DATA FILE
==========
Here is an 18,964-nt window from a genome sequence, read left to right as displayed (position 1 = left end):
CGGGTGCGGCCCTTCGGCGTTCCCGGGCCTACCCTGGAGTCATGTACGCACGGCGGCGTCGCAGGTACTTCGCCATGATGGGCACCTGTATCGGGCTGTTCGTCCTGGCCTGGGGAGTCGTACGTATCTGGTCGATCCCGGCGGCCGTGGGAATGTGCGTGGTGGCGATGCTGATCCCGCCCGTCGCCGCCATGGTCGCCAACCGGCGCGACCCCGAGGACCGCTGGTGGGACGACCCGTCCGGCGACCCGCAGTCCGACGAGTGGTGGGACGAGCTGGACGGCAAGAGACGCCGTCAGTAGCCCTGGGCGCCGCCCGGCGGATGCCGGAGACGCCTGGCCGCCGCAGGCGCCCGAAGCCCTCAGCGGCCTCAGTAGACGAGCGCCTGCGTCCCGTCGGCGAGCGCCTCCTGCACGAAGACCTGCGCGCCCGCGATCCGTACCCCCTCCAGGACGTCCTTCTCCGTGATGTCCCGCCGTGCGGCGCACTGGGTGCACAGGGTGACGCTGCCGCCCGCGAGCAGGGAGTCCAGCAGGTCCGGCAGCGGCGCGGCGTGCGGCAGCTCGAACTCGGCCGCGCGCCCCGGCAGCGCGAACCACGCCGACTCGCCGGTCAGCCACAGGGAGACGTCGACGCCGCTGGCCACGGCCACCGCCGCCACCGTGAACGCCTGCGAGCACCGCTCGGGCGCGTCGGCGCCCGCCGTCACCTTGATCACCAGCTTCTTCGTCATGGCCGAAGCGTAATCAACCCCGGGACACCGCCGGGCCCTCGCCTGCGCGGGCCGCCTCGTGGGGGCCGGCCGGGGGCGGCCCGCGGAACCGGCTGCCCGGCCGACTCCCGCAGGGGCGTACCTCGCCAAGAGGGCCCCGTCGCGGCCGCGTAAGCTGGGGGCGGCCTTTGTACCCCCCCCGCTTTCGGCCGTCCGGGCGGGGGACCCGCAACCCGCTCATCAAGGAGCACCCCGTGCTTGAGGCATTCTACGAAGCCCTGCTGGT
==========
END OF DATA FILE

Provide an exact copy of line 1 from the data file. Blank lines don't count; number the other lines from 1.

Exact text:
Here is an 18,964-nt window from a genome sequence, read left to right as displayed (position 1 = left end):